The really interesting feature of this is the manner in which the redistribution takes place and the audible consequences of it. Indeed, the sort of dynamic FM spectrum produced by decaying the modulation index from 4 to 0 (going from the bottom to the top of Figure 2, for instance) is to FM synthesis what the low-pass filter sweep is to analogue synthesis. However, whereas a filter sweep merely sequentially removes the higher harmonics, a decaying modulation index invokes a complex and essentially non-linear devolution of the individual harmonic components of a FM spectrum. And whilst the evolution and devolution of these components is purely a function of applied mathematics - the Bessel functions - the subjective impression of sounds created with dynamic FM synthesis is of lively and realistic musical instruments. In addition, FM synthesis gives one the unique opportunity to experiment with spectra containing inharmonic components - also called non-integer harmonics - common to brass and percussion instruments.
Chowning implemented FM synthesis using Music V's unit generators. To achieve dynamic FM spectra, the basic software patch shown last month needs to be expanded to something like that in Figure 3. This dynamic FM patch includes another three unit generators so that the modulation index can be specified as a function of time and an envelope can be applied to the modulated carrier. UG4 and UG5 serve as time-domain function (envelope) generators, with UG4 imposing an envelope on the modulated carrier and UG5/6 together providing dynamic control of the modulation index. The output of the patch is then described by eight parameters, P1 to P8:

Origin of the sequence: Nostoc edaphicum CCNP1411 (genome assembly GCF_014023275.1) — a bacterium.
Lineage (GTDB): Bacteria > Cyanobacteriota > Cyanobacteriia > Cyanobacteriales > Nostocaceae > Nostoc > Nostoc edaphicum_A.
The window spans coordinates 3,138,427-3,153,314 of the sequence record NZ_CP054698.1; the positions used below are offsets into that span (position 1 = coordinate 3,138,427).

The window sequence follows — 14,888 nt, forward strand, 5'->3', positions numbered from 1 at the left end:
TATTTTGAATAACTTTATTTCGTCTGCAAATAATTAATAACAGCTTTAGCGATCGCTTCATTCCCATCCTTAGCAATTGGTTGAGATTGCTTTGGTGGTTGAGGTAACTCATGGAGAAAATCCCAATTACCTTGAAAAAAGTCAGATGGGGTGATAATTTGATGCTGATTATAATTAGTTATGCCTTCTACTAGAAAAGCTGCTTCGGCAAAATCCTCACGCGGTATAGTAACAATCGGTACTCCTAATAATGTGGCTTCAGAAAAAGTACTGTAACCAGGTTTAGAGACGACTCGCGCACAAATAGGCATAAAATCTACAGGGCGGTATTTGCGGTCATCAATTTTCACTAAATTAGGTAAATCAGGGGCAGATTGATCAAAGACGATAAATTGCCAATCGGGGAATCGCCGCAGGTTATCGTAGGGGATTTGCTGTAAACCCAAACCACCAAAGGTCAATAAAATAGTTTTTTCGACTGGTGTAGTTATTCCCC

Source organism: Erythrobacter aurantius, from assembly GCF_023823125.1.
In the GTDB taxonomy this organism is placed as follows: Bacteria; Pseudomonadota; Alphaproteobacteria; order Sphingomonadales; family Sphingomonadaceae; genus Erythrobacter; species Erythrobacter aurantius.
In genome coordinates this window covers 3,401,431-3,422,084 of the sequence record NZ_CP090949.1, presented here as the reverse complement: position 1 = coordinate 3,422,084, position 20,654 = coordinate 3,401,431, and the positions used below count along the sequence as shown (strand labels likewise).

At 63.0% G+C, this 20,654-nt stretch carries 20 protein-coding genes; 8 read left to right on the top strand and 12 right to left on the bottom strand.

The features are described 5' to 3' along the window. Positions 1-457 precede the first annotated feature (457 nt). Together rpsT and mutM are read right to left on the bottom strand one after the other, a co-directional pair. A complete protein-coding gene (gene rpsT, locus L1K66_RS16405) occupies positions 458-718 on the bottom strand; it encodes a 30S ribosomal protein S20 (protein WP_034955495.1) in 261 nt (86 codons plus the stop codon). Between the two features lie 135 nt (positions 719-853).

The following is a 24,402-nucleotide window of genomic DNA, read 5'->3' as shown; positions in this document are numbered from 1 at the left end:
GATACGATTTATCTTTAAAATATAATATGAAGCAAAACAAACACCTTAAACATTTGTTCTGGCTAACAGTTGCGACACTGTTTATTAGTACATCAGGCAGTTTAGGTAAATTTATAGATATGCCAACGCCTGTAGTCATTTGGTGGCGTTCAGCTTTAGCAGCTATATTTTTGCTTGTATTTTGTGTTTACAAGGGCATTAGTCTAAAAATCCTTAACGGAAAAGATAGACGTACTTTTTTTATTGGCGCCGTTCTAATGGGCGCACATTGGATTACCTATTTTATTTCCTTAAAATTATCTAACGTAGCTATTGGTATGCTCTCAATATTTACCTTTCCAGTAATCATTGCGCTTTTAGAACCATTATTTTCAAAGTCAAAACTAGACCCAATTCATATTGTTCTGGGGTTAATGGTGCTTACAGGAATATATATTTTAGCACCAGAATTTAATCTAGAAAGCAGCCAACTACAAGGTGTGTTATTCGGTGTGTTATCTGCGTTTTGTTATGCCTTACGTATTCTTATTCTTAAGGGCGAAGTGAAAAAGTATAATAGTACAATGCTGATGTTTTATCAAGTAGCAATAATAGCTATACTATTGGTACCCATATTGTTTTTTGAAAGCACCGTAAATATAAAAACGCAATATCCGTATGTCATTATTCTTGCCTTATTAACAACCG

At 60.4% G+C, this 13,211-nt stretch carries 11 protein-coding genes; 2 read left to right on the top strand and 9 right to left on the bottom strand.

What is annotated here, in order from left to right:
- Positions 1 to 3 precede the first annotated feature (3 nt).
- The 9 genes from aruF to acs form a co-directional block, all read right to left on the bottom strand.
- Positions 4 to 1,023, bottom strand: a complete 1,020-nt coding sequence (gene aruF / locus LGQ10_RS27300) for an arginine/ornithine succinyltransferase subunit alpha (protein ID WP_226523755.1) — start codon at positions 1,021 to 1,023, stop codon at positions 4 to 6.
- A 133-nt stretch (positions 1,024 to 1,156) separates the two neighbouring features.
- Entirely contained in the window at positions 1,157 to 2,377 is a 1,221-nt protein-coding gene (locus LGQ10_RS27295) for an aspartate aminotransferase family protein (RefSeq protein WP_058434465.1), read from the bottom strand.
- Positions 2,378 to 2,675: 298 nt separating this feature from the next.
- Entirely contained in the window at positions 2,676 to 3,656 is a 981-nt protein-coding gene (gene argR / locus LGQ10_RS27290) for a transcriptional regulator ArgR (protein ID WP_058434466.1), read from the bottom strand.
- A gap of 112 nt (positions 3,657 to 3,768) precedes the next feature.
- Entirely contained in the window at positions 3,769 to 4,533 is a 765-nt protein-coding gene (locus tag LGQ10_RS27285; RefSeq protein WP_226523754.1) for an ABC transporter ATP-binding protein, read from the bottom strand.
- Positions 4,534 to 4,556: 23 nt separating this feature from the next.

P1 = starting time of note
P2 = instrument code
P3 = duration of note
P4 = output amplitude
P5 = carrier frequency
P6 = modulation frequency
P7 = modulation index 1, I1
P8 = modulation index 2, I2
P7 sets the low point for the modulation index, P8 the high point, and P8-P7 the extent of the decaying index (equivalent to the length of a lowpass filter sweep in spirit, if not in body). Risset demonstrated for the trumpet that an increase in amplitude led to the energy being spread proportionately over an increased bandwidth of harmonics.
Chowning applied this interesting observation to his pursuit of dynamic FM spectra by using the following parameters for his Music V patch:
P3 = 600 msec
P4 = 1000 (maximum amplitude)
p5 = 440 Hz
P6 = 440 Hz
P7 = 0
P8 = 5
The modulation index, and therefore the distribution of sideband frequencies, changes in line with the envelope function that's programmed into the patch (Figure 4 shows an envelope that's characteristic of brass instruments - complete with an attack 'overshoot'). Integer ratios of P5/P6 (as in the above case) produce integer sideband frequencies (i.e., ones that lie within the harmonic series). However, the synthesis of some brass instruments may be more aptly described by spectra with non-integer components, such as those produced by using fractional ratios between the carrier and modulation waveforms.
All this may seem tough going and a bit removed from the mainstream of digital synthesis programs, but the crucial point of Chowning's work is the ease with which these techniques allow temporal control over instrumental timbre. Though it's true that both additive and subtractive synthesis can achieve similar results (though usually with some puffing and panting), the boon of FM synthesis is the fact that nature takes over in deciding which harmonic comes where, and, somewhat surprisingly, the ear seems quite happy to go along with this mathematical sleight of hand. In fact, it would appear that 'cuing' and so on is more dependent on the overall pattern of harmonic evolution/devolution than on the precise variation in amplitude for each harmonic component occurring during the course of a note's envelope.